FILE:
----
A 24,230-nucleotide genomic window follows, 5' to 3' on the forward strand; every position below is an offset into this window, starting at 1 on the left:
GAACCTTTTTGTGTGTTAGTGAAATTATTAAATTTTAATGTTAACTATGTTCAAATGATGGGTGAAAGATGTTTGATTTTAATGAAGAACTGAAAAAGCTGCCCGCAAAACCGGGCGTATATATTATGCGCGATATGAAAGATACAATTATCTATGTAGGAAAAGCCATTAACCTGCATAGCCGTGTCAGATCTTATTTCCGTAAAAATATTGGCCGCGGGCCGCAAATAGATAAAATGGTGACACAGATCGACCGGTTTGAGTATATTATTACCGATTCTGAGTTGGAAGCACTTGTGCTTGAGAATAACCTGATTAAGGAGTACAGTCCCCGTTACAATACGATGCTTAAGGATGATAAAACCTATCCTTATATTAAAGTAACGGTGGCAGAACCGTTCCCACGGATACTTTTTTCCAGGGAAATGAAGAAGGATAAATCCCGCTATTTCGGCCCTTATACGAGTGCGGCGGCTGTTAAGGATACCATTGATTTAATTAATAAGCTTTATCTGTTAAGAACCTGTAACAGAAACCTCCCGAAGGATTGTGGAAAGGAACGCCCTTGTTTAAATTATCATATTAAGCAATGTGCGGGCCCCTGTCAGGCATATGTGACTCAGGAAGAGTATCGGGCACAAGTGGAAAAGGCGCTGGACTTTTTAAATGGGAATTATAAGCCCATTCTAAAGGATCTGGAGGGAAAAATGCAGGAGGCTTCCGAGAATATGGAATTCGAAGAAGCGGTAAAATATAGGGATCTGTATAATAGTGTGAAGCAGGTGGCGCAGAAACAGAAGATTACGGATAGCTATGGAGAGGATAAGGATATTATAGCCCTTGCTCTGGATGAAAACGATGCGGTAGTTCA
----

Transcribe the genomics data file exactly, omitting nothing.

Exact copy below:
A 24,230-nucleotide genomic window follows, 5' to 3' on the forward strand; every position below is an offset into this window, starting at 1 on the left:
GAACCTTTTTGTGTGTTAGTGAAATTATTAAATTTTAATGTTAACTATGTTCAAATGATGGGTGAAAGATGTTTGATTTTAATGAAGAACTGAAAAAGCTGCCCGCAAAACCGGGCGTATATATTATGCGCGATATGAAAGATACAATTATCTATGTAGGAAAAGCCATTAACCTGCATAGCCGTGTCAGATCTTATTTCCGTAAAAATATTGGCCGCGGGCCGCAAATAGATAAAATGGTGACACAGATCGACCGGTTTGAGTATATTATTACCGATTCTGAGTTGGAAGCACTTGTGCTTGAGAATAACCTGATTAAGGAGTACAGTCCCCGTTACAATACGATGCTTAAGGATGATAAAACCTATCCTTATATTAAAGTAACGGTGGCAGAACCGTTCCCACGGATACTTTTTTCCAGGGAAATGAAGAAGGATAAATCCCGCTATTTCGGCCCTTATACGAGTGCGGCGGCTGTTAAGGATACCATTGATTTAATTAATAAGCTTTATCTGTTAAGAACCTGTAACAGAAACCTCCCGAAGGATTGTGGAAAGGAACGCCCTTGTTTAAATTATCATATTAAGCAATGTGCGGGCCCCTGTCAGGCATATGTGACTCAGGAAGAGTATCGGGCACAAGTGGAAAAGGCGCTGGACTTTTTAAATGGGAATTATAAGCCCATTCTAAAGGATCTGGAGGGAAAAATGCAGGAGGCTTCCGAGAATATGGAATTCGAAGAAGCGGTAAAATATAGGGATCTGTATAATAGTGTGAAGCAGGTGGCGCAGAAACAGAAGATTACGGATAGCTATGGAGAGGATAAGGATATTATAGCCCTTGCTCTGGATGAAAACGATGCGGTAGTTCA